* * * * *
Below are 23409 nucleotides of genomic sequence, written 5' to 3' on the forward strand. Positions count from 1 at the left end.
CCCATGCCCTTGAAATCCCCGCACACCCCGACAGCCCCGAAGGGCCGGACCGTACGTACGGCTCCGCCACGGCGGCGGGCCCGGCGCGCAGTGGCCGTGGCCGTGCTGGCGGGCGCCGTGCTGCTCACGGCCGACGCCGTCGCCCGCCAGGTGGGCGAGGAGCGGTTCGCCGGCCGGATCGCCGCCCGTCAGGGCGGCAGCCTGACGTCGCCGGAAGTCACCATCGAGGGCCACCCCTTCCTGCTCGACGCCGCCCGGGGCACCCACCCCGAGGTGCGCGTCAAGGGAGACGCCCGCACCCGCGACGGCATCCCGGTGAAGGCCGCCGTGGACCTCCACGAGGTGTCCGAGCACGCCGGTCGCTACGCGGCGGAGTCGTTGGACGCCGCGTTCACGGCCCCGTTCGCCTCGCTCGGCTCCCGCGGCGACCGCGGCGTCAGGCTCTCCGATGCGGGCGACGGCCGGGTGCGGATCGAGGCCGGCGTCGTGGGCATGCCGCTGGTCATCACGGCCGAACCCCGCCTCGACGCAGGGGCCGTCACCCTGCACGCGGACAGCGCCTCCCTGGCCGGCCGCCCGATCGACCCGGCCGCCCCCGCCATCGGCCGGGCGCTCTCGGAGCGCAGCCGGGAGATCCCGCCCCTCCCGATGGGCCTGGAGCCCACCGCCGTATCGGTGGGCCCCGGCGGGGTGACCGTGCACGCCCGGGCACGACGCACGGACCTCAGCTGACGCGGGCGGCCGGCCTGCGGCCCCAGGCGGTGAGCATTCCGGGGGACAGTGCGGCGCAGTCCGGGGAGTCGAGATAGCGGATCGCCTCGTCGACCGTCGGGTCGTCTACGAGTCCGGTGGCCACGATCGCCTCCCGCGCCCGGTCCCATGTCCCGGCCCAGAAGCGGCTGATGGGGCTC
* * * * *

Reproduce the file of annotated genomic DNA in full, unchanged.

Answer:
Below are 23409 nucleotides of genomic sequence, written 5' to 3' on the forward strand. Positions count from 1 at the left end.
CCCATGCCCTTGAAATCCCCGCACACCCCGACAGCCCCGAAGGGCCGGACCGTACGTACGGCTCCGCCACGGCGGCGGGCCCGGCGCGCAGTGGCCGTGGCCGTGCTGGCGGGCGCCGTGCTGCTCACGGCCGACGCCGTCGCCCGCCAGGTGGGCGAGGAGCGGTTCGCCGGCCGGATCGCCGCCCGTCAGGGCGGCAGCCTGACGTCGCCGGAAGTCACCATCGAGGGCCACCCCTTCCTGCTCGACGCCGCCCGGGGCACCCACCCCGAGGTGCGCGTCAAGGGAGACGCCCGCACCCGCGACGGCATCCCGGTGAAGGCCGCCGTGGACCTCCACGAGGTGTCCGAGCACGCCGGTCGCTACGCGGCGGAGTCGTTGGACGCCGCGTTCACGGCCCCGTTCGCCTCGCTCGGCTCCCGCGGCGACCGCGGCGTCAGGCTCTCCGATGCGGGCGACGGCCGGGTGCGGATCGAGGCCGGCGTCGTGGGCATGCCGCTGGTCATCACGGCCGAACCCCGCCTCGACGCAGGGGCCGTCACCCTGCACGCGGACAGCGCCTCCCTGGCCGGCCGCCCGATCGACCCGGCCGCCCCCGCCATCGGCCGGGCGCTCTCGGAGCGCAGCCGGGAGATCCCGCCCCTCCCGATGGGCCTGGAGCCCACCGCCGTATCGGTGGGCCCCGGCGGGGTGACCGTGCACGCCCGGGCACGACGCACGGACCTCAGCTGACGCGGGCGGCCGGCCTGCGGCCCCAGGCGGTGAGCATTCCGGGGGACAGTGCGGCGCAGTCCGGGGAGTCGAGATAGCGGATCGCCTCGTCGACCGTCGGGTCGTCTACGAGTCCGGTGGCCACGATCGCCTCCCGCGCCCGGTCCCATGTCCCGGCCCAGAAGCGGCTGATGGGGCTC